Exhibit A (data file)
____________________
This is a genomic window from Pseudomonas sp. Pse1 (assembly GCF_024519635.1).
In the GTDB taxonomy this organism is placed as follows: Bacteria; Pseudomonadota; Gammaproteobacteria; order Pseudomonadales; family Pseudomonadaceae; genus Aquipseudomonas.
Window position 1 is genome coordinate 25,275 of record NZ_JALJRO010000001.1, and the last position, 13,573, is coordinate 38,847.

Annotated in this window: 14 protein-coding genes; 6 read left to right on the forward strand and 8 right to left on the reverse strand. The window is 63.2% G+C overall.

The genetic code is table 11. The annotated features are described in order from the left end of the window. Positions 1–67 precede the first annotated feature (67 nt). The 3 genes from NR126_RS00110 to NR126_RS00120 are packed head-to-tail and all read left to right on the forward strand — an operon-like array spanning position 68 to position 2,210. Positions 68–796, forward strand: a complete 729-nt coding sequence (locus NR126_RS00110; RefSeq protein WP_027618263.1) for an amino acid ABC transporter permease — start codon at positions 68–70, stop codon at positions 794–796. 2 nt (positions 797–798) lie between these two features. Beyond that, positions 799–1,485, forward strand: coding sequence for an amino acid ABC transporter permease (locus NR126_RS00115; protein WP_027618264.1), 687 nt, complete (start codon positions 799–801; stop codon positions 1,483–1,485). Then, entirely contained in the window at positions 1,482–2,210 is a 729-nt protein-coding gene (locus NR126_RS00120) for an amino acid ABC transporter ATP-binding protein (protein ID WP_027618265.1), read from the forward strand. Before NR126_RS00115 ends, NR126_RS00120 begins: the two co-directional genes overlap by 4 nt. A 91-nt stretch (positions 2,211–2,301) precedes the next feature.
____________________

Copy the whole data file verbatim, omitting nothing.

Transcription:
This is a genomic window from Pseudomonas sp. Pse1 (assembly GCF_024519635.1).
In the GTDB taxonomy this organism is placed as follows: Bacteria; Pseudomonadota; Gammaproteobacteria; order Pseudomonadales; family Pseudomonadaceae; genus Aquipseudomonas.
Window position 1 is genome coordinate 25,275 of record NZ_JALJRO010000001.1, and the last position, 13,573, is coordinate 38,847.

Annotated in this window: 14 protein-coding genes; 6 read left to right on the forward strand and 8 right to left on the reverse strand. The window is 63.2% G+C overall.

The genetic code is table 11. The annotated features are described in order from the left end of the window. Positions 1–67 precede the first annotated feature (67 nt). The 3 genes from NR126_RS00110 to NR126_RS00120 are packed head-to-tail and all read left to right on the forward strand — an operon-like array spanning position 68 to position 2,210. Positions 68–796, forward strand: a complete 729-nt coding sequence (locus NR126_RS00110; RefSeq protein WP_027618263.1) for an amino acid ABC transporter permease — start codon at positions 68–70, stop codon at positions 794–796. 2 nt (positions 797–798) lie between these two features. Beyond that, positions 799–1,485, forward strand: coding sequence for an amino acid ABC transporter permease (locus NR126_RS00115; protein WP_027618264.1), 687 nt, complete (start codon positions 799–801; stop codon positions 1,483–1,485). Then, entirely contained in the window at positions 1,482–2,210 is a 729-nt protein-coding gene (locus NR126_RS00120) for an amino acid ABC transporter ATP-binding protein (protein ID WP_027618265.1), read from the forward strand. Before NR126_RS00115 ends, NR126_RS00120 begins: the two co-directional genes overlap by 4 nt. A 91-nt stretch (positions 2,211–2,301) precedes the next feature.